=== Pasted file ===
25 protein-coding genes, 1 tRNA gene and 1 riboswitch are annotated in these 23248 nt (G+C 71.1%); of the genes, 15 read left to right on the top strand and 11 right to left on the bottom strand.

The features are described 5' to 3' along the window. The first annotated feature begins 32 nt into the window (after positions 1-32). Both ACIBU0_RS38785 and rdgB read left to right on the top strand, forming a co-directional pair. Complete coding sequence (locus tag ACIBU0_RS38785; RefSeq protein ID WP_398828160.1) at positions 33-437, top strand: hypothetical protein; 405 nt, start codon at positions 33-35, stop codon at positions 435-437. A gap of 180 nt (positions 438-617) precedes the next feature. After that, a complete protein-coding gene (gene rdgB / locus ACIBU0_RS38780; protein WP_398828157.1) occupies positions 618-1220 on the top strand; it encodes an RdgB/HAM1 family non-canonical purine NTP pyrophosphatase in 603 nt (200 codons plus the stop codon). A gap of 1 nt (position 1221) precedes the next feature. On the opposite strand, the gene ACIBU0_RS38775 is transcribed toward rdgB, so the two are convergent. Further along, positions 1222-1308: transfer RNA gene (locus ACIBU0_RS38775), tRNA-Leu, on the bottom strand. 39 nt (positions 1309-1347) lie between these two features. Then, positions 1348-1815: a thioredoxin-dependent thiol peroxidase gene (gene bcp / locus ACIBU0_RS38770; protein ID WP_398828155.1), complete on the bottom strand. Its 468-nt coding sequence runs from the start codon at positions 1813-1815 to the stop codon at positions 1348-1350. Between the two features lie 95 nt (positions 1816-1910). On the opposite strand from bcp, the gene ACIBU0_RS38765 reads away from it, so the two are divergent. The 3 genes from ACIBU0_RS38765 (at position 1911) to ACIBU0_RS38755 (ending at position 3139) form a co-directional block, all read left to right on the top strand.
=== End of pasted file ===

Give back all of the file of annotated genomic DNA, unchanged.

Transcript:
25 protein-coding genes, 1 tRNA gene and 1 riboswitch are annotated in these 23248 nt (G+C 71.1%); of the genes, 15 read left to right on the top strand and 11 right to left on the bottom strand.

The features are described 5' to 3' along the window. The first annotated feature begins 32 nt into the window (after positions 1-32). Both ACIBU0_RS38785 and rdgB read left to right on the top strand, forming a co-directional pair. Complete coding sequence (locus tag ACIBU0_RS38785; RefSeq protein ID WP_398828160.1) at positions 33-437, top strand: hypothetical protein; 405 nt, start codon at positions 33-35, stop codon at positions 435-437. A gap of 180 nt (positions 438-617) precedes the next feature. After that, a complete protein-coding gene (gene rdgB / locus ACIBU0_RS38780; protein WP_398828157.1) occupies positions 618-1220 on the top strand; it encodes an RdgB/HAM1 family non-canonical purine NTP pyrophosphatase in 603 nt (200 codons plus the stop codon). A gap of 1 nt (position 1221) precedes the next feature. On the opposite strand, the gene ACIBU0_RS38775 is transcribed toward rdgB, so the two are convergent. Further along, positions 1222-1308: transfer RNA gene (locus ACIBU0_RS38775), tRNA-Leu, on the bottom strand. 39 nt (positions 1309-1347) lie between these two features. Then, positions 1348-1815: a thioredoxin-dependent thiol peroxidase gene (gene bcp / locus ACIBU0_RS38770; protein ID WP_398828155.1), complete on the bottom strand. Its 468-nt coding sequence runs from the start codon at positions 1813-1815 to the stop codon at positions 1348-1350. Between the two features lie 95 nt (positions 1816-1910). On the opposite strand from bcp, the gene ACIBU0_RS38765 reads away from it, so the two are divergent. The 3 genes from ACIBU0_RS38765 (at position 1911) to ACIBU0_RS38755 (ending at position 3139) form a co-directional block, all read left to right on the top strand.